East Railroad Canyon

As described here this walk was 4.5 miles each way (9 miles RT) with an elevation gain of 1700 feet.

During the winter, the Railroad Canyon Campground and direct access to the trailhead is closed so hikers have to park along the highway.  On February 11, 2018 we found the lower section of this trail in very good condition.  The stream level was low and the many stream crossings were easy (hardly noticeable).  

From the highway, the Gallinas Canyon Trail continues north and reaches the junction of the Railroad Canyon Trail at 1.4 miles from NM-152 (the signage indicates 1.5 miles from the trailhead to this junction).  At this junction the Gallinas Canyon Trail turns northwest.  From this junction the Railroad Canyon Trail continues north for another .8 miles (signage indicates 1 mile) to its junction with East Railroad Canyon Trail. The Railroad Canyon Trail continues north (left trail) to the Holden Prong Saddle.  The trail to the right is the East Railroad Canyon Trail, it continues northeast to the Hillsboro Peak Cut-Off Trail, a distance of about 2.8 miles.  

At one time this was a maintained trail through lovely country.  We went up this trail for about a mile on January 28, 2018.  The trail is a disaster, downed trees are everywhere, there is lots of smaller debris everywhere, there is loose rock everywhere, and at the best of times the trail is nothing more than an overgrown game trail - lots of locust saplings, masses of wild rose, and other vines, grass, and tangles of vegetation.  At other times the trail does not exist.  It is beautiful country.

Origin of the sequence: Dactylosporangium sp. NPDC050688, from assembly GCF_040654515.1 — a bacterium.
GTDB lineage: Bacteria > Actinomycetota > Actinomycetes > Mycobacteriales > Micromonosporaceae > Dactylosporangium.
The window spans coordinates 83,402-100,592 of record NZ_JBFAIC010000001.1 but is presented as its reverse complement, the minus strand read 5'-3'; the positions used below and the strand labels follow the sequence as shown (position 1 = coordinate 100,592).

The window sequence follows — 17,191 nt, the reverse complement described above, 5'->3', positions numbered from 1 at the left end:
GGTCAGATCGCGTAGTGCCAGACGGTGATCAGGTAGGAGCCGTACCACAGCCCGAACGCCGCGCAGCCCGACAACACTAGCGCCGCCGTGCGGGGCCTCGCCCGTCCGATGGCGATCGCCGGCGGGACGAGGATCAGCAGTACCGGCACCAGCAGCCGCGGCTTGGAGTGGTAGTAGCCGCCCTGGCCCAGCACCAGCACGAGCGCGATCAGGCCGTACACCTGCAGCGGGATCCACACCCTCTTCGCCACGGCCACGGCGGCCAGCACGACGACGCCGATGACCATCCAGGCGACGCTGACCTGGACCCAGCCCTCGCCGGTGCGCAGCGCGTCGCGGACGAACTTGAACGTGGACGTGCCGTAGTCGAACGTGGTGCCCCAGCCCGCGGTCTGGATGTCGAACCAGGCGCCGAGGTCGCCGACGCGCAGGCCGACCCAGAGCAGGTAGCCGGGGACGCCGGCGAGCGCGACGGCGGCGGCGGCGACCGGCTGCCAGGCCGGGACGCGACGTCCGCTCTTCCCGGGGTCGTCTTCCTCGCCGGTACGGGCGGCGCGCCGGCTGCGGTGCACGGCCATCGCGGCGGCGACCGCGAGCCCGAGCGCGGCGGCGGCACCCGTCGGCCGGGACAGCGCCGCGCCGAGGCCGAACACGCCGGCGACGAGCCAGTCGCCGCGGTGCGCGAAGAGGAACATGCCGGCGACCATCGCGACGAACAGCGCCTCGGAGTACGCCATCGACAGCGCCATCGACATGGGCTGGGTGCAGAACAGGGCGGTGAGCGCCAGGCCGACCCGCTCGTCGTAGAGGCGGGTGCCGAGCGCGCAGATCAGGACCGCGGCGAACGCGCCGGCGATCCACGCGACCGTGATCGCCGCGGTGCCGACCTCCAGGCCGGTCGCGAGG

We had hoped to walk to the Cut-Off Trail on that occasion but found that our progress was much slower than we had anticipated.  As a result, we turned back well short of our goal.  Coming back down we found the going much easier because we had an idea of how to traverse the canyon floor.  Although it is not that easy to find the general location of the old trail - you can’t get lost, the entire walk is in the canyon bottom.

A stream of ice.

On the map below, I set a way-point (yellow circle) near where I took the photograph above on January 28, 2018.  At that time the stream was ice, with a bit of water flowing beneath.

On the 11th we returned, starting earlier than before and feeling fairly sure that we would navigate the canyon to where we had stopped before in much shorter time.

On the 11th we made it to a point at 8,671 feet in elevation, about .3 miles short of the Cut-Off Trail (a steep .3 miles according to the map).  By the time we stopped, we had gained 1,700 feet in elevation and were very tired, every step seemed to be a fight with locust and roses.  The fire and floods had made the canyon a mass of loose rock and boulders, downed trees were everywhere.  Bad footing was the norm for more than half the time.  

By far, the best section of trail.  Lovely.

We turned back at this point (4.5 miles from the highway), pretty sure that we would make it out about an hour before nightfall.  There had been a couple of falls on the way up so our bodies were both tired and sore.  Shortly after we started down, I took a fall down a section of boulders, downward about ten feet to meet one of the boulders face on with out obstruction, luckily my momentum was such and the angle of the rock to my face was such, that I pivoted off of the rock, somersaulted over that boulder to have my knees smash into another.  Trying not to be overly dramatic here, but it took awhile to assure myself that I was alive and could walk.  A very painful walk out (really glad that the water level in the creek was low and the stream fords were easy).  Thus, in addition to a trail description you get a cautionary tale as well.

The country is very beautiful - and untamed.  The map of our walk on February 11 is shown below.

© Robert Barnes 2018